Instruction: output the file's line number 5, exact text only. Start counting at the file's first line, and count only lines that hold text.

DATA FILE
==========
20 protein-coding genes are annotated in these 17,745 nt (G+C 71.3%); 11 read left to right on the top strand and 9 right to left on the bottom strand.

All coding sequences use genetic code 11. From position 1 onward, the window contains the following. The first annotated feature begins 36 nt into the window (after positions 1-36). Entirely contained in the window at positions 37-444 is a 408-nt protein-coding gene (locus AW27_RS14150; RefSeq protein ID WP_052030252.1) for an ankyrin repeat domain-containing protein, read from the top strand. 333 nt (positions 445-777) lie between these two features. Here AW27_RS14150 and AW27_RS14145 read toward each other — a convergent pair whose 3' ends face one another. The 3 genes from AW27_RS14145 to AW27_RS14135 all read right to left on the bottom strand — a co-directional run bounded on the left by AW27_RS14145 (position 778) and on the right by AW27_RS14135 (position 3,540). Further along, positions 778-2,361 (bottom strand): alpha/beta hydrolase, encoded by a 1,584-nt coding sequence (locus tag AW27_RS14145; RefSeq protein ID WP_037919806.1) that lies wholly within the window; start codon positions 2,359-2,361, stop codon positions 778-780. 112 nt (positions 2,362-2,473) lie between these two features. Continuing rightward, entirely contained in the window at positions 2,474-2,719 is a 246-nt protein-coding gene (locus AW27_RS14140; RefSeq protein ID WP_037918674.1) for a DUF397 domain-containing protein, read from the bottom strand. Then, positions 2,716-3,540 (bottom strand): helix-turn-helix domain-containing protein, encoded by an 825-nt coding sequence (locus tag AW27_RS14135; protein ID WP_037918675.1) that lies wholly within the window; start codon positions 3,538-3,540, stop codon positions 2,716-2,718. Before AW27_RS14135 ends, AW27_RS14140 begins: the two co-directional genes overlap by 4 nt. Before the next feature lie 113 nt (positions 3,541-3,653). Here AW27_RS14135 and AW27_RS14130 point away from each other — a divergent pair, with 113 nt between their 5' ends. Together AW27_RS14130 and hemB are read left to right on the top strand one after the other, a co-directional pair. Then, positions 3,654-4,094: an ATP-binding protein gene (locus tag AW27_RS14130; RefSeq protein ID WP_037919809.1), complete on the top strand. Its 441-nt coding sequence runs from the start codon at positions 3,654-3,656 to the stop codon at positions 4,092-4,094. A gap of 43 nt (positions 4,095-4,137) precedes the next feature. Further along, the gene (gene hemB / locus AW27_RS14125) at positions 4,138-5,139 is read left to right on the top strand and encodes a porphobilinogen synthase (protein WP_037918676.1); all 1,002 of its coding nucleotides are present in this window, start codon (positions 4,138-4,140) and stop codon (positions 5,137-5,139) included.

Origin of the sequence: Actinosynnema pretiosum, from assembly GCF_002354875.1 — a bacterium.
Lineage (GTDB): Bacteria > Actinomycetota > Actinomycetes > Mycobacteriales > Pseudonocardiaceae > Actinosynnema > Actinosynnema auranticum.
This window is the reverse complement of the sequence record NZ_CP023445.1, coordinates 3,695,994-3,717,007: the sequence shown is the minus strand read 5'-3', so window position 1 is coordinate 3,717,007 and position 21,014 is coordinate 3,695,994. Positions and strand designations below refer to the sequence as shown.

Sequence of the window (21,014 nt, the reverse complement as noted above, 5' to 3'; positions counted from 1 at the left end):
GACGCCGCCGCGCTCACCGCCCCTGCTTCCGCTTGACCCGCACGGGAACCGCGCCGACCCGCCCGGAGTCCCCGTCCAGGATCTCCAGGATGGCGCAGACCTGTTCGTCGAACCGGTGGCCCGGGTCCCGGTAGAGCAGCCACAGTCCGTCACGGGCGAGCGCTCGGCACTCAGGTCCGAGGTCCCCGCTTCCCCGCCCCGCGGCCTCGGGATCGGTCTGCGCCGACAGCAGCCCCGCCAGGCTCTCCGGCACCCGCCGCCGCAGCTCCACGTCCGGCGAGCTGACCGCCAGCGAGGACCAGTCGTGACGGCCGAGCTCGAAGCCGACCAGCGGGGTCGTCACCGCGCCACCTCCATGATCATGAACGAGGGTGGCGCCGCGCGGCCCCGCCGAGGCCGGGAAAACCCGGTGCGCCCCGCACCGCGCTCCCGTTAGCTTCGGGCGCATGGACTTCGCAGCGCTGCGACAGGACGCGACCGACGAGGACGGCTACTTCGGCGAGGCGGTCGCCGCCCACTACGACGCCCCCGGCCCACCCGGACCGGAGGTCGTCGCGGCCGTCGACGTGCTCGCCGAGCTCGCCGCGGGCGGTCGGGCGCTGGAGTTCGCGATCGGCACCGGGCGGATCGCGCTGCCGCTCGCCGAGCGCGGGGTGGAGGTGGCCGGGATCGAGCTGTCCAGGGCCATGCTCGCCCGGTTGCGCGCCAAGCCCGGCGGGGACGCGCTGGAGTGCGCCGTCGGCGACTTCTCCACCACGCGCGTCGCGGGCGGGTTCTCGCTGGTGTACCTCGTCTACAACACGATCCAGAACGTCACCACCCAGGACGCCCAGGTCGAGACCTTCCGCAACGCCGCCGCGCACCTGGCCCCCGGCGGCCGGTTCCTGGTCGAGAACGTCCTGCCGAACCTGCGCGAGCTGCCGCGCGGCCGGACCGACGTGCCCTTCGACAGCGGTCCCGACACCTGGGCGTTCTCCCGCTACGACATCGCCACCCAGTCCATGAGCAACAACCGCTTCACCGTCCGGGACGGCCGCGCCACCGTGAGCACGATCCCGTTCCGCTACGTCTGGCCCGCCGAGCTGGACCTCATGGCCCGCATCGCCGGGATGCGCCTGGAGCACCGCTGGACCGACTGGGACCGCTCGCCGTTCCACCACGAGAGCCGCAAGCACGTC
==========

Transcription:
This window is the reverse complement of the sequence record NZ_CP023445.1, coordinates 3,695,994-3,717,007: the sequence shown is the minus strand read 5'-3', so window position 1 is coordinate 3,717,007 and position 21,014 is coordinate 3,695,994. Positions and strand designations below refer to the sequence as shown.